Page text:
The defence and security sector has long been an environment rich in data, resulting in many scientific advances being published over the last 30 years. These advances have filtered down into other applications, such as healthcare, consumer technology, and the energy sector.
To continue to be at the cutting edge of data science, the defence and security community – represented by the Ministry of Defence (Defence Science and Technology Laboratory and Joint Forces Command) and GCHQ – are collaborating with The Alan Turing Institute to deliver an ambitious programme of data science research. The programme has three goals:
- To deliver world-leading research
- To deliver impact in real world scenarios
- To develop the next generation of data science leaders
The programme is led from The Alan Turing Institute headquarters in the British Library.
The Turing defence and security programme will solve challenges in three areas: urban analytics, cyber-security and social data science.
How to prevent and respond to urban security threats
As the physical environment in which we operate becomes increasingly technologically sophisticated, so does the complexity of security threats.
The need to understand the urban environment, in both developed and developing economies, requires an ability to produce robust modelling procedures at the micro and macro scale, as well as an ability to assess infrastructure vulnerabilities.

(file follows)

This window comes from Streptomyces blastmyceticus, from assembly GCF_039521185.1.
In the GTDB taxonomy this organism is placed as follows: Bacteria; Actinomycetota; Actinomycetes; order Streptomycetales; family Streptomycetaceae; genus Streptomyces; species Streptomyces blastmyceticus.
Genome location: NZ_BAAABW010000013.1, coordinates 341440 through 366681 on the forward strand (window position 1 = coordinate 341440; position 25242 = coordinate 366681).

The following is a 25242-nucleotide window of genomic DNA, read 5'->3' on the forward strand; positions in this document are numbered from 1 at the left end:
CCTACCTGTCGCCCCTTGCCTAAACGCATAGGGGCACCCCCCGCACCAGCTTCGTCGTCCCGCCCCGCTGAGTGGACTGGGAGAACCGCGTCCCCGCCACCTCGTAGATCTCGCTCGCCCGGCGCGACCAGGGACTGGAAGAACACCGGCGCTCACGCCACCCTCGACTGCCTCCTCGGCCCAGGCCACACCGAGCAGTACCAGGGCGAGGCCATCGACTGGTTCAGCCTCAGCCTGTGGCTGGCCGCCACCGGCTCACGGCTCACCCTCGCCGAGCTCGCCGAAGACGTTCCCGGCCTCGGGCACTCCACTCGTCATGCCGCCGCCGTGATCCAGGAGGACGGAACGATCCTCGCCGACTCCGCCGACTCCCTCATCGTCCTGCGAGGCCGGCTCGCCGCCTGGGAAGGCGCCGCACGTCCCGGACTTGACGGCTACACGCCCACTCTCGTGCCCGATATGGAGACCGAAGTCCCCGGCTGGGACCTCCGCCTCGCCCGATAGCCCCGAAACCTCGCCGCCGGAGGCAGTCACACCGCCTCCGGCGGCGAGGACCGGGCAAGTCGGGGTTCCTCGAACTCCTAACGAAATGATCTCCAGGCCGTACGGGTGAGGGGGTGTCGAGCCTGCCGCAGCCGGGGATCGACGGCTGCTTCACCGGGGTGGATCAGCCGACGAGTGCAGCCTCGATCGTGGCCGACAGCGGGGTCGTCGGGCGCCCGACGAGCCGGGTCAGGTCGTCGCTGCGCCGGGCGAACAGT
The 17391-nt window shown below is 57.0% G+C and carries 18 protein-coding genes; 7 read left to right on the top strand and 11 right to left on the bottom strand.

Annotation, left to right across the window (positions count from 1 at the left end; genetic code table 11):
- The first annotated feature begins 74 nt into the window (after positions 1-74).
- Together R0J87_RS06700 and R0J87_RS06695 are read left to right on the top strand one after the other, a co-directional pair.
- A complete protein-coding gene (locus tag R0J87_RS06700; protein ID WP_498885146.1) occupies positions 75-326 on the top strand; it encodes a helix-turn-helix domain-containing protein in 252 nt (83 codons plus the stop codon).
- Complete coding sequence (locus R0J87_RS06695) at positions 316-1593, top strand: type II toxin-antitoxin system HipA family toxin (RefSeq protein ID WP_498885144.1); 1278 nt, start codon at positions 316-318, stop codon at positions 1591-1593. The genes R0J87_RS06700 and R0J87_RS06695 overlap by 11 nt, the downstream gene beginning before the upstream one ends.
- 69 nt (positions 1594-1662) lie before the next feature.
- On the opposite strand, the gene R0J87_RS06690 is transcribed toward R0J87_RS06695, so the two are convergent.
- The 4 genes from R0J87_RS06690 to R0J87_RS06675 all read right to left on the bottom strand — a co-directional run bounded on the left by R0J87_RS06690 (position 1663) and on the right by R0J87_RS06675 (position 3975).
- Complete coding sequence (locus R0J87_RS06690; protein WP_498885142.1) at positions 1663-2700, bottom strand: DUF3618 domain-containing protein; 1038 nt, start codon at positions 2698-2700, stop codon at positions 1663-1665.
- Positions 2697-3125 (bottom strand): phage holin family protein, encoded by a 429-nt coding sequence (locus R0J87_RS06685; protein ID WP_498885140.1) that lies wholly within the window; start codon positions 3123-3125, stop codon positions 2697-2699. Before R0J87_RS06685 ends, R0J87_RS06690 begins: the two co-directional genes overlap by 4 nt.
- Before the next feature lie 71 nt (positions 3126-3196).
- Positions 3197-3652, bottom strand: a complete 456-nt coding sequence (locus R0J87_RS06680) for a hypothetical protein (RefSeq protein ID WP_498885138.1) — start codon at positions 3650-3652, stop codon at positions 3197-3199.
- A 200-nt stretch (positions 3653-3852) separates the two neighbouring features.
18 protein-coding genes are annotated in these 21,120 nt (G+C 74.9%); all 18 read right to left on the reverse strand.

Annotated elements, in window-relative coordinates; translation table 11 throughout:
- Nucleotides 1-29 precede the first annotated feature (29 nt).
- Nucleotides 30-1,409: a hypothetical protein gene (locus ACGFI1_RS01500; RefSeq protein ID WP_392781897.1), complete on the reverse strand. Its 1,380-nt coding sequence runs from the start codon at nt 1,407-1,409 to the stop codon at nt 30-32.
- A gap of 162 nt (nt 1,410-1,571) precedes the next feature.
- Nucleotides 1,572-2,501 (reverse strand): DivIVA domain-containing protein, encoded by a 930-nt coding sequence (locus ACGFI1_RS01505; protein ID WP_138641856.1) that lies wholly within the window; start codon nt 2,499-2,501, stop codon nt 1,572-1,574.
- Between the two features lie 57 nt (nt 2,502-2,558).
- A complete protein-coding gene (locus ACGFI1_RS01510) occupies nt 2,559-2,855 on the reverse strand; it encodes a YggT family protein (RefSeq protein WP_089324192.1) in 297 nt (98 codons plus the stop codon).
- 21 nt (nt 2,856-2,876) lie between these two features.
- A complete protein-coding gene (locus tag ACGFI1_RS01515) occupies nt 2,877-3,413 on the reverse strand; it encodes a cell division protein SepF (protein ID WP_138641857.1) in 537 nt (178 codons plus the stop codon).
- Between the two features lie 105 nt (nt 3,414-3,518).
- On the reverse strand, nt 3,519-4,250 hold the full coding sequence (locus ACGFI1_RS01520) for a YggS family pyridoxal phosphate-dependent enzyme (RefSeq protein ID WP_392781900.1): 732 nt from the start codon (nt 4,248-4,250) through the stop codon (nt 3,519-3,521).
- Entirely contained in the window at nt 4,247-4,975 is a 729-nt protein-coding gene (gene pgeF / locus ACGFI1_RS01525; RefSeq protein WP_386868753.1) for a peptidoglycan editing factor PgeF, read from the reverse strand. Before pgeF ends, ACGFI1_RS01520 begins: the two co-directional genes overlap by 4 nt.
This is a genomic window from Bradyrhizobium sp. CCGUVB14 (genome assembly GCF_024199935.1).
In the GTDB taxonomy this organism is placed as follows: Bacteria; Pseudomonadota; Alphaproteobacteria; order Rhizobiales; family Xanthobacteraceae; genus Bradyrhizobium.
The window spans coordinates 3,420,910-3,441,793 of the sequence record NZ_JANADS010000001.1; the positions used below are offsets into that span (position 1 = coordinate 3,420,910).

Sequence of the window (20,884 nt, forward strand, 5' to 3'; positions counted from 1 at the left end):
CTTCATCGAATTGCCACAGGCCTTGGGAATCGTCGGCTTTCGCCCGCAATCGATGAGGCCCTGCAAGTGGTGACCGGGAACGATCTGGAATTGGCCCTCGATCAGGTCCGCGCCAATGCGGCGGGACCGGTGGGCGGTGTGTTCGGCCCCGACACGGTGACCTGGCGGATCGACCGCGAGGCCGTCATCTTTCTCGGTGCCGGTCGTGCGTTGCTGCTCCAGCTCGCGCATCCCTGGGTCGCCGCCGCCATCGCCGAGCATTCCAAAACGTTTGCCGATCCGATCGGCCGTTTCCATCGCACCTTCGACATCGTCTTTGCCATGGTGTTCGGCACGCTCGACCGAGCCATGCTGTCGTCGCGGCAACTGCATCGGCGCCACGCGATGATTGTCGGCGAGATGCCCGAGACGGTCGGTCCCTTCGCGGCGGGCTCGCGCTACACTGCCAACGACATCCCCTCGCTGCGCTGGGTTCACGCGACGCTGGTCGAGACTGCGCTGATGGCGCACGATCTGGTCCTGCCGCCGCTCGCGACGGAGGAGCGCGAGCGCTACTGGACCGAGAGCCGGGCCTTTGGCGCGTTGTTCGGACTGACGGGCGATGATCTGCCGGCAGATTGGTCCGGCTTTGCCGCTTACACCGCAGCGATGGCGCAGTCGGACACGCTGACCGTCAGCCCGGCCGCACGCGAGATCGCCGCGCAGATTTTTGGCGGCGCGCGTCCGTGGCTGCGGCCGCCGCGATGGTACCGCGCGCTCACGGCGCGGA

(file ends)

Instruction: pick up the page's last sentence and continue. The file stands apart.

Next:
How to integrate information systems to improve cyber security
Cyber security is a key use-case and testing ground for the development of next-generation data science platforms and algorithms.
It is also a domain that presents some of the hardest challenges in data science: high-speed processing and data summarisation; data fusion across many unsynchronised sources; data sharing restrictions and imputation of missing data; and of the need for fast-changing models in response to new types of cyber attack.
There is a need for improved cyber-security, integrating knowledge of computer networks and information technology, and human factors.
Social data science
How to use data science to understand complex social systems
Social data science brings together scientists from a range of disciplines – computational, political, economic, health, statistical and social – to study and apply data in interpersonal, group, and policy contexts.
It covers tools, techniques, and data solutions required for the study of complex social systems – in particular, the study of individuals and the observable data generated in such systems.
Theory and Methods
These three challenge areas will be supported by theoretical and methodological advancements from across the wider data science spectrum.
Improving intelligent data systems - The development of underpinning methodologies for deriving information and intelligence from noisy and differing data sets (free text, imagery, video, audio, network logs, etc), including under-specification of data, veracity of data, data corruption, missing data and duplication.
Building privacy and trust - Trusted data activity is fundamental to government agencies and to a functioning data economy. Intelligent data systems should be underpinned by flexible, secure, trusted, authorised, and auditable data flows.
Starting with the appointment of Dr Mark Briers as Programme Director and the identification of three core research projects, the programme’s activity has rapidly expanded during 2017.
Additional research projects in our remaining two key challenge areas will begin before the end of the year, and several interdisciplinary research themes have evolved that cut across the Turing’s strategic partners.